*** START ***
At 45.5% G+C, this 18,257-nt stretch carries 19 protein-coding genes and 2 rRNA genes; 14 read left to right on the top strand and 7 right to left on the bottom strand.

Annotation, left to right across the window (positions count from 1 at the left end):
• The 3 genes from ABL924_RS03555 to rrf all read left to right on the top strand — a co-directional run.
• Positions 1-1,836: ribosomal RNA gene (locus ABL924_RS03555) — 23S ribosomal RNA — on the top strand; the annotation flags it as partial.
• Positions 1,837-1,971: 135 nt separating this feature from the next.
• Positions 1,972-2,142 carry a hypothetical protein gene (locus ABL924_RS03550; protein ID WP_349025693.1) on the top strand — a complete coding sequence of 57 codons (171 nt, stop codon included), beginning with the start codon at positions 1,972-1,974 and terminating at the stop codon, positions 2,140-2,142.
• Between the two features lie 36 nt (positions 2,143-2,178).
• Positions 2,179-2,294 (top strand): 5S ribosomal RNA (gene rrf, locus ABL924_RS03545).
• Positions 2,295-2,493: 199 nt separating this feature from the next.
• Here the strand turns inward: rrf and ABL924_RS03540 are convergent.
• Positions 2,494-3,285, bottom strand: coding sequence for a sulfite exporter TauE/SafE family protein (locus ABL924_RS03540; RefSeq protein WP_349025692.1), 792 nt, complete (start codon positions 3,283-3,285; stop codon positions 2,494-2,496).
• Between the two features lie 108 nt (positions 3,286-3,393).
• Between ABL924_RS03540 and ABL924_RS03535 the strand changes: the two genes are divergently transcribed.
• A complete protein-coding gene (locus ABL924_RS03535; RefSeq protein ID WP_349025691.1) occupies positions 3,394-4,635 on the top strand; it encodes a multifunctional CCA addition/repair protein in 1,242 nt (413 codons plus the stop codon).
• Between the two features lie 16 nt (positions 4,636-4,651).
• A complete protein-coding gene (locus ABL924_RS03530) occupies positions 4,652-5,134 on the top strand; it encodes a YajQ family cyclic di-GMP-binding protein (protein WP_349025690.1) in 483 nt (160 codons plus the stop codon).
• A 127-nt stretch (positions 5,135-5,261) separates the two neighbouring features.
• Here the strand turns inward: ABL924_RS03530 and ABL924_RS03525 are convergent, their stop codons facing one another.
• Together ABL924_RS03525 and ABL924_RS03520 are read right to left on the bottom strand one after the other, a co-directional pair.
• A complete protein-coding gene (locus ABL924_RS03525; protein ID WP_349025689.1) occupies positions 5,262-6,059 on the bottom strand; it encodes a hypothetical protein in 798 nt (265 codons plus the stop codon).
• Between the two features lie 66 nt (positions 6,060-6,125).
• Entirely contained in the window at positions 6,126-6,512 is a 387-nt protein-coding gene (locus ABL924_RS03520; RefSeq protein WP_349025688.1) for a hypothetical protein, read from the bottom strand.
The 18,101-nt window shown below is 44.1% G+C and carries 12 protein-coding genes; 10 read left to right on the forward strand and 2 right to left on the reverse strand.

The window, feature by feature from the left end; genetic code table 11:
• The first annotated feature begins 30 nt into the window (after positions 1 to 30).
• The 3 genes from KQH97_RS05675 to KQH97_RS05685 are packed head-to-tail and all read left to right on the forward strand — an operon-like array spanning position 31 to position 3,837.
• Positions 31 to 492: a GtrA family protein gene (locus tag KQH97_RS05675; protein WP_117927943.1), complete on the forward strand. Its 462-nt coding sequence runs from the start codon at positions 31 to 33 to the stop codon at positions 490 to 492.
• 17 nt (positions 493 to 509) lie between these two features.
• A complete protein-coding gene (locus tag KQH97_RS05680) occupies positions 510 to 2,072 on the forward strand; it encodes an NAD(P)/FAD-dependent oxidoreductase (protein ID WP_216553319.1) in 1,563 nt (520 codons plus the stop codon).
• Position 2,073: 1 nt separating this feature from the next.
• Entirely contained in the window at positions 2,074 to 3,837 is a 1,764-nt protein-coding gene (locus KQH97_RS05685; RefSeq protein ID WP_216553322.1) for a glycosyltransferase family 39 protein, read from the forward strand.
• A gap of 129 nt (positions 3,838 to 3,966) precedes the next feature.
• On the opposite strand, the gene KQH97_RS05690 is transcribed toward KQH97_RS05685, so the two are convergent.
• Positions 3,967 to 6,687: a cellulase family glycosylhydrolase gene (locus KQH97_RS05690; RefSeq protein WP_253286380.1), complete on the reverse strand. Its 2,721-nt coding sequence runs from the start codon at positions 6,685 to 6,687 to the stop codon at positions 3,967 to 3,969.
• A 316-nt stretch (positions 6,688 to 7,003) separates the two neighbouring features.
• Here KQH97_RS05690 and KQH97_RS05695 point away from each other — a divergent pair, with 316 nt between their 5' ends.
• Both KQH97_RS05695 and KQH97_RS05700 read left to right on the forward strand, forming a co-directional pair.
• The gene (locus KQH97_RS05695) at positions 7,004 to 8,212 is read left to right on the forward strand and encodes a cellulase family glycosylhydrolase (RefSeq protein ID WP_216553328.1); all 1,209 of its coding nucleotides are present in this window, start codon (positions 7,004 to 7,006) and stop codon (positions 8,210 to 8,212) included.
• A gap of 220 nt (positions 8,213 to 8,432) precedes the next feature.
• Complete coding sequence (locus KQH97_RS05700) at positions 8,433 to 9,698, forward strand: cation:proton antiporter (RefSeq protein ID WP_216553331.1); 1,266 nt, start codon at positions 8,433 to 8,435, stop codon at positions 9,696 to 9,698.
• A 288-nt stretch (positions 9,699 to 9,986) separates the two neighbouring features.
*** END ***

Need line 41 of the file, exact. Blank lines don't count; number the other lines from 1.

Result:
• A 288-nt stretch (positions 9,699 to 9,986) separates the two neighbouring features.